Health care reform in 2011: Full of sound and fury, signifying nothing

Sarah Kliff has a piece up reviewing all that’s happened in health care policy in 2011. The answer? Shockingly little:

But for all the health care policy and politics, nothing much changed. Aside from a tiny tax-reporting requirement, Republicans failed to repeal any part of the health reform law. No grand bargain was struck in this summer’s deficit reduction negotiations. And while some Medicare proposals were positioned as “game-changing,” it all felt a bit familiar to veterans of the debate. As Heritage Foundation’s Bob Moffit and Rea Hederman note, the Wyden-Ryan plan that rounded out this year picked up where similar proposals in the 1980s and 1990s left off. As Princeton’s Uwe Rhinehardt put it in the New York Times “The Ryan-Wyden Plan: Deja Vu All Over Again?”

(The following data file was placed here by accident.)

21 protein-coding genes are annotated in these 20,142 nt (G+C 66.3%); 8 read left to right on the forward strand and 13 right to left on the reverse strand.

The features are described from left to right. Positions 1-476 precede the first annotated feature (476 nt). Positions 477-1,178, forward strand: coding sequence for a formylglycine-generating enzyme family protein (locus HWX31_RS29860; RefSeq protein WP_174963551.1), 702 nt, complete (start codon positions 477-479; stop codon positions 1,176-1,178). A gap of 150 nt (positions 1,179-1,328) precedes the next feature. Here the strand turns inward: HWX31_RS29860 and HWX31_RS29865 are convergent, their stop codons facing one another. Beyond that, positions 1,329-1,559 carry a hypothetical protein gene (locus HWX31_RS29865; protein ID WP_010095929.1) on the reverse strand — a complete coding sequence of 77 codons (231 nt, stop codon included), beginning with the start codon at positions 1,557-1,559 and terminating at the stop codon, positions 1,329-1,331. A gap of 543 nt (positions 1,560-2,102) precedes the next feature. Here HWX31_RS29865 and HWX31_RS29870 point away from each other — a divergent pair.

You should, of course, read the whole thing. I’m only disappointed that Sarah didn’t also add that nothing changed for Plan B. But the bottom line is that it’s incredibly hard to make policy changes in health care. This will disappoint many on the right, who thought that things were really going to change after the 2010 elections. It should also cause those on the left to pause and rethink about how amazing it was that the ACA got passed in the first place.

Personally, it makes me want to go back and tell myself to take a deep breath each time I got overexcited about some policy minutia in the last year.


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